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UPSC IAS (Mains) Exam / 05 Jan 2024

Study Material For UPSC (Paper-III: General Studies - II) IAS Mains Exam


Syllabus: Paper-III: General Studies -II (Governance, Constitution, Polity, Social Justice and International relations)

Sr. No. Case Related Article

Supreme Court Judgement


A.K. Gopalan Vs. State of Madras

21 & 22

  • Invalidated section 14 of Preventive Detention Act while declaring the rest of the act as valid and effective.
  • “Personal liberty” under article 21 means liberty of physical body (freedom from physical restraint)
2. Sajjan Singh Vs. State of Rajasthan (1964) 13 & 368
  • A constitutional amendment act made under Article 368 is not a law within the meaning of Article 13(2).
3. I.C. Golak Nath Vs. State of Punjab (1967) 13 & 368
  • It overruled its earlier verdict delivered in the Shankari Prasad Case (1951) and Sajjan Singh Case (1964).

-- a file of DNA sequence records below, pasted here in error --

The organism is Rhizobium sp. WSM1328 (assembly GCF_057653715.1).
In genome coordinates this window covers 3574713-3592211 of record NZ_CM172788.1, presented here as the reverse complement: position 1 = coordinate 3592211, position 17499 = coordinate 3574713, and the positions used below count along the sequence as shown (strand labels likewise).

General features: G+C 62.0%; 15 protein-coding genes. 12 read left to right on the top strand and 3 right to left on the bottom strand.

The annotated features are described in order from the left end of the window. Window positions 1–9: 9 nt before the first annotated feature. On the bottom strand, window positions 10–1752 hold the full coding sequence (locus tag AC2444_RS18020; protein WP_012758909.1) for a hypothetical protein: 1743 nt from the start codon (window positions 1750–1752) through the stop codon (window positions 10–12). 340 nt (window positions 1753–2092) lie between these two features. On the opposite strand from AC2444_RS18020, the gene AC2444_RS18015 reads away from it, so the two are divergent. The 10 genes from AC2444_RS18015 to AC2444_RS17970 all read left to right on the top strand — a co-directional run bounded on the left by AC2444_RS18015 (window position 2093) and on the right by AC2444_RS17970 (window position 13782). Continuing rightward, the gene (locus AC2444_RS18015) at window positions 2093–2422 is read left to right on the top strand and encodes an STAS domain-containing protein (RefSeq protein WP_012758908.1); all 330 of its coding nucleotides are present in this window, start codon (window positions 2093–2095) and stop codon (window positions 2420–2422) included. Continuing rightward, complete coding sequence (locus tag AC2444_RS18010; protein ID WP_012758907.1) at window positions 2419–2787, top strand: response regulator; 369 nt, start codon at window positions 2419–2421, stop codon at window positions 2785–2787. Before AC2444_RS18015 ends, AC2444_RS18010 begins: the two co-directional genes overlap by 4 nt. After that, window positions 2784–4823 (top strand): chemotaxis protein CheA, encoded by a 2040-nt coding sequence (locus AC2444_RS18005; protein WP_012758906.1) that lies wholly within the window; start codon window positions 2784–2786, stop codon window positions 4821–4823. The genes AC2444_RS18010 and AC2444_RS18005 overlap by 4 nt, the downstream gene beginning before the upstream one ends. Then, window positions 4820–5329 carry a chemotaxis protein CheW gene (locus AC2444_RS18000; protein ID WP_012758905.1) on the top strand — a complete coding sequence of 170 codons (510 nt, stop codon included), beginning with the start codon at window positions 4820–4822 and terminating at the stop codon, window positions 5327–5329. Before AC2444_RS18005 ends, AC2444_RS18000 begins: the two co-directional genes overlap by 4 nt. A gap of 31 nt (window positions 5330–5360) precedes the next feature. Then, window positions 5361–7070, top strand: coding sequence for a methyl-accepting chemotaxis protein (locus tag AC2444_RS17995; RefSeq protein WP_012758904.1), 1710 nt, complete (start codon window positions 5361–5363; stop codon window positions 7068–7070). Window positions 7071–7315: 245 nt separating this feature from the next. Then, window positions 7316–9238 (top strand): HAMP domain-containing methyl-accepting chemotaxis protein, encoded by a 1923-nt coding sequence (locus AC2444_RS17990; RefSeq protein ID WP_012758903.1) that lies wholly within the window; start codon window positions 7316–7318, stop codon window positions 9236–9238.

• Amending power under Article 368 cannot be used to abridge or take away the fundamental rights guaranteed in Part III of the Constitution.
4. Kesavananda Bharati vs. State of Kerala (1973) 13 & 368
  • Popularly known as Fundamental Rights Case
  • Parliament, by exercising its constituent power under Article 368, can amend any or all the provisions of the constitution including those relating to the fundamental tights, but except the “basic structure” of the constitution.
5. Maneka Gandhi vs. Union of India (1978) 21
  • Overruled the judgement delivered in the A.K. Gopalan vs. State of Madras Case (1950).
  • It laid down the following –
  • Articles 14, 19 and 21 are not mutually exclusive.
  • This means that a law prescribing a procedure for depriving a person a ‘personal liberty’ has to meet the requirements of Article 19.
  • Also, the procedure established by law in Article 21 must answer the requirements of Article 14 as well.
6. Minerva Mills vs. Union of India (1980) 31C & 368
  • Amendment made to Article 31C (to give precedence to Directive Principle of State Policy over Fundamental Rights) by 42nd Amendment Act was declared unconstitutional.
  • Ruled that Parliament cannot exercise this limited power (to amend constitution under Article 368) to grant itself an unlimited power. Hence the parliament cannot usurp the fundamental rights of individuals, including the right to liberty and equality.